Dickinson man pleads out in Hettinger attempted murder trial

What was set to be a three-day trial in the Adams County Courthouse at Hettinger ended shortly after 3 p.m. Wednesday, when Kevin Gardner of Dickinson and State’s Attorney Aaron Roseland reached a plea agreement following the lunch recess.Posted June 27, 2013

 

By JAMIE SPAINHOWER

Record Editor

 

What was set to be a three-day trial in the Adams County Courthouse at Hettinger ended shortly after 3 p.m. Wednesday, when Kevin Gardner of Dickinson and State’s Attorney Aaron Roseland reached a plea agreement following the lunch recess.

Gardner, 50, was accused of putting a gun to a Hettinger woman’s head at her home on Nov. 16, 2012, and pulling the trigger. The female victim allegedly heard a click, but the gun did not go off.

The jury was seated and charges against Gardner were read and court dismissed for the lunch recess.

Upon returning at the appointed time, Roseland informed Judge William A. Herauf that the victim was refusing to come to court and testify against Gardner, stating she was afraid. A deposition had been taken in February, which Roseland wanted to enter into evidence in lieu of her physically being in court, but Gardner was not present during the taking of the deposition, due to lack of available security that would have allowed him to attend.

The trial was originally slated for May, but Gardner fired Kevin McCabe, his public attorney in April and, invoking his sixth amendment right, chose to act in his own defense. He asked McCabe to serve as his backup.

After the Judge did some research it was his determination the deposition could not be used as testimony by the witness, because it was not a “trial deposition” but one for discovery purposes, and Gardner did not have the chance to either attend the meeting or ask questions, even though his attorney, McCabe, was still his attorney of record at that time.

“He also would not have the right to face his accuser,” without her in the courtroom, said the Judge, or have a chance to ask questions or cross-examine her.

Another recess was called, and further efforts to bring the witness to court failed, as she “refused to leave her home, even after being reassured she would be safe and there would be a police presence in the courtroom at all times,” Roseland told the Judge.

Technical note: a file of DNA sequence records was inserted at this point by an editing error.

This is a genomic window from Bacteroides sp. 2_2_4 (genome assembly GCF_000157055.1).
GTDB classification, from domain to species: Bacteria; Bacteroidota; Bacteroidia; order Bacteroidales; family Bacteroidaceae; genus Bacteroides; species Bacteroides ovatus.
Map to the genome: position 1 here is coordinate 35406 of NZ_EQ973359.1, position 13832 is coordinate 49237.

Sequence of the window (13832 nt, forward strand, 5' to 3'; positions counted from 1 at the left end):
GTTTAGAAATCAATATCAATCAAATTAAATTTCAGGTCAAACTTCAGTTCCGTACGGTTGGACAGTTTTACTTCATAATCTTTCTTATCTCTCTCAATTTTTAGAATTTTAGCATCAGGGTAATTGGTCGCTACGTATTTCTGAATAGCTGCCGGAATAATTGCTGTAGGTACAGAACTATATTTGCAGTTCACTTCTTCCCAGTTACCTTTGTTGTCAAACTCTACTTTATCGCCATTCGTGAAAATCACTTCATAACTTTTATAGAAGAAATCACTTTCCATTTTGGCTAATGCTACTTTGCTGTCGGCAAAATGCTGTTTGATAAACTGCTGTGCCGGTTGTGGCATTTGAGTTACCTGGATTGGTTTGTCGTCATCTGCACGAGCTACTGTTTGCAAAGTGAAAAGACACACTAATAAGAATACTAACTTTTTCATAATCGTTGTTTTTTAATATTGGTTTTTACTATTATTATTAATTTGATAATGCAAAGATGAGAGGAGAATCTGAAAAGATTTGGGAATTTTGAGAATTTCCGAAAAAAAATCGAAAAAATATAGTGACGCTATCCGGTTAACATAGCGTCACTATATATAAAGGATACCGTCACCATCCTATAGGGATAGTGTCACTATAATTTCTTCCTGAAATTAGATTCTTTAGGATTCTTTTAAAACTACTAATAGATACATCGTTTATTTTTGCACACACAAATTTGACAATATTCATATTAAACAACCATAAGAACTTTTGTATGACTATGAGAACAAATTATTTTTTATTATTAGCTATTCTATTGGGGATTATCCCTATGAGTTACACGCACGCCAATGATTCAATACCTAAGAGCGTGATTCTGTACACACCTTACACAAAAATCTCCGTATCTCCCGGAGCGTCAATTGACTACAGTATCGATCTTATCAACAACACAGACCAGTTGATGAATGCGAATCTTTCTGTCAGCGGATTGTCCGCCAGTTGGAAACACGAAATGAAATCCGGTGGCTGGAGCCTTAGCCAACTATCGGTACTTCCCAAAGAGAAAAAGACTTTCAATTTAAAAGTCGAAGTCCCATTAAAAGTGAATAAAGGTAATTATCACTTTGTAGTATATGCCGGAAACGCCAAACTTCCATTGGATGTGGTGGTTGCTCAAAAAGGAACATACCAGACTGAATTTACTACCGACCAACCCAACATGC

“The judge did not enter a contempt warrant and I do not believe he has plans to do so,” said Roseland after it became clear the witness was not going to testify, even though she was under subpoena. “The State is not requesting one. Prior to trial, I had spoken with the victim and she had indicated that she was ready and willing to testify. On the date of the trial, however, it was clear that the victim was unable and/or unwilling to come to court to testify.”

The State then made a plea agreement offer to Gardner. He was facing five counts – four felonies and two misdemeanors: Attempted Murder, Class A Felony; Aggravated Assault Domestic, a C Felony; Reckless Endangerment, Terrorizing, both also C Felonies, and Menacing, a Class A misdemeanor.

“As a result of the plea, Mr. Gardner pleaded guilty to Aggravated Assault (Domestic) and Menacing. He was sentenced to 2 years, to run consecutively, with all but 215 days suspended,” Roseland said.

 

Charges stem from an incident on Nov. 16, 2012, when Gardner became physically violent with the victim.

The attempted murder charge, reckless endangerment and terrorizing charges were dismissed in the agreement where Gardner pleaded guilty to menacing, and the aggravated assault charge was reduced to an A misdemeanor.

Sentence was imposed of one year in jail per count, with 215 days time served, with the remainder of the sentence being under unsupervised probation. He was also fined $2,000, all suspended. He will be required to pay $350 in court fees. He may have no contact whatsoever with the victim.

Roseland said, “I believe strongly in the strength of the State’s case. Without the testimony of the State’s primary witness, it would have proven very difficult, if not impossible, to get in the evidence needed to secure convictions on them. Given the situation, I believe that Justice was served in that Gardner was held to account for his actions.

Since the jury had been seated, double jeopardy was attached, said the Judge.

The jury was told a resolution had been reached and thanked for their service and dismissed from duty.